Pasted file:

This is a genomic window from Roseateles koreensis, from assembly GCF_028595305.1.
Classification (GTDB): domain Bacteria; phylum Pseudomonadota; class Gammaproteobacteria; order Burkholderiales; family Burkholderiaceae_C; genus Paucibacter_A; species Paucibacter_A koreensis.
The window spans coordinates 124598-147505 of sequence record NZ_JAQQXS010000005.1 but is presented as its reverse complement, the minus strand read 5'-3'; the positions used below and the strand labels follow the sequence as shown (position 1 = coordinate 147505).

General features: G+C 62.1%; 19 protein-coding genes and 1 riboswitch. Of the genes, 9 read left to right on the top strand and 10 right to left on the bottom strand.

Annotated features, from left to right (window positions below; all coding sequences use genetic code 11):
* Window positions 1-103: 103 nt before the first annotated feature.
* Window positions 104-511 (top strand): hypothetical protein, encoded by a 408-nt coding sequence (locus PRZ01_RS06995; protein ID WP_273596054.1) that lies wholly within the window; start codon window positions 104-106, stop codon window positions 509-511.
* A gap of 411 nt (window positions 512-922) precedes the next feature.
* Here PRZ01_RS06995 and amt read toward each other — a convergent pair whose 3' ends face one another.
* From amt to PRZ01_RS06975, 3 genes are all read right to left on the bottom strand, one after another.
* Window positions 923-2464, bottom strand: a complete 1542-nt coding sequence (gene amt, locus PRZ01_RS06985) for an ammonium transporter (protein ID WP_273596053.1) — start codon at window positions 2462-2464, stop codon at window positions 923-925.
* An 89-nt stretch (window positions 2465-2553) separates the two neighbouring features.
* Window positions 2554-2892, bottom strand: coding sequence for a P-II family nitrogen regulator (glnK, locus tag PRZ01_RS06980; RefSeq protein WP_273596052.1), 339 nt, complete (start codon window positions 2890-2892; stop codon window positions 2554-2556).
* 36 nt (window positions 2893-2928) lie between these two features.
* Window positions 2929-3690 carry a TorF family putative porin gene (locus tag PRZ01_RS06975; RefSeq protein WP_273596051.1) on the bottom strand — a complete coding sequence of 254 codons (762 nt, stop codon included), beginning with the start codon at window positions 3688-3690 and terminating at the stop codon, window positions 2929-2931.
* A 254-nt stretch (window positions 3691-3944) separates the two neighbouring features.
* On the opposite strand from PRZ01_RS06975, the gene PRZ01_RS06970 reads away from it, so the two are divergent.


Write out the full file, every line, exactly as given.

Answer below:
This is a genomic window from Roseateles koreensis, from assembly GCF_028595305.1.
Classification (GTDB): domain Bacteria; phylum Pseudomonadota; class Gammaproteobacteria; order Burkholderiales; family Burkholderiaceae_C; genus Paucibacter_A; species Paucibacter_A koreensis.
The window spans coordinates 124598-147505 of sequence record NZ_JAQQXS010000005.1 but is presented as its reverse complement, the minus strand read 5'-3'; the positions used below and the strand labels follow the sequence as shown (position 1 = coordinate 147505).

General features: G+C 62.1%; 19 protein-coding genes and 1 riboswitch. Of the genes, 9 read left to right on the top strand and 10 right to left on the bottom strand.

Annotated features, from left to right (window positions below; all coding sequences use genetic code 11):
* Window positions 1-103: 103 nt before the first annotated feature.
* Window positions 104-511 (top strand): hypothetical protein, encoded by a 408-nt coding sequence (locus PRZ01_RS06995; protein ID WP_273596054.1) that lies wholly within the window; start codon window positions 104-106, stop codon window positions 509-511.
* A gap of 411 nt (window positions 512-922) precedes the next feature.
* Here PRZ01_RS06995 and amt read toward each other — a convergent pair whose 3' ends face one another.
* From amt to PRZ01_RS06975, 3 genes are all read right to left on the bottom strand, one after another.
* Window positions 923-2464, bottom strand: a complete 1542-nt coding sequence (gene amt, locus PRZ01_RS06985) for an ammonium transporter (protein ID WP_273596053.1) — start codon at window positions 2462-2464, stop codon at window positions 923-925.
* An 89-nt stretch (window positions 2465-2553) separates the two neighbouring features.
* Window positions 2554-2892, bottom strand: coding sequence for a P-II family nitrogen regulator (glnK, locus tag PRZ01_RS06980; RefSeq protein WP_273596052.1), 339 nt, complete (start codon window positions 2890-2892; stop codon window positions 2554-2556).
* 36 nt (window positions 2893-2928) lie between these two features.
* Window positions 2929-3690 carry a TorF family putative porin gene (locus tag PRZ01_RS06975; RefSeq protein WP_273596051.1) on the bottom strand — a complete coding sequence of 254 codons (762 nt, stop codon included), beginning with the start codon at window positions 3688-3690 and terminating at the stop codon, window positions 2929-2931.
* A 254-nt stretch (window positions 3691-3944) separates the two neighbouring features.
* On the opposite strand from PRZ01_RS06975, the gene PRZ01_RS06970 reads away from it, so the two are divergent.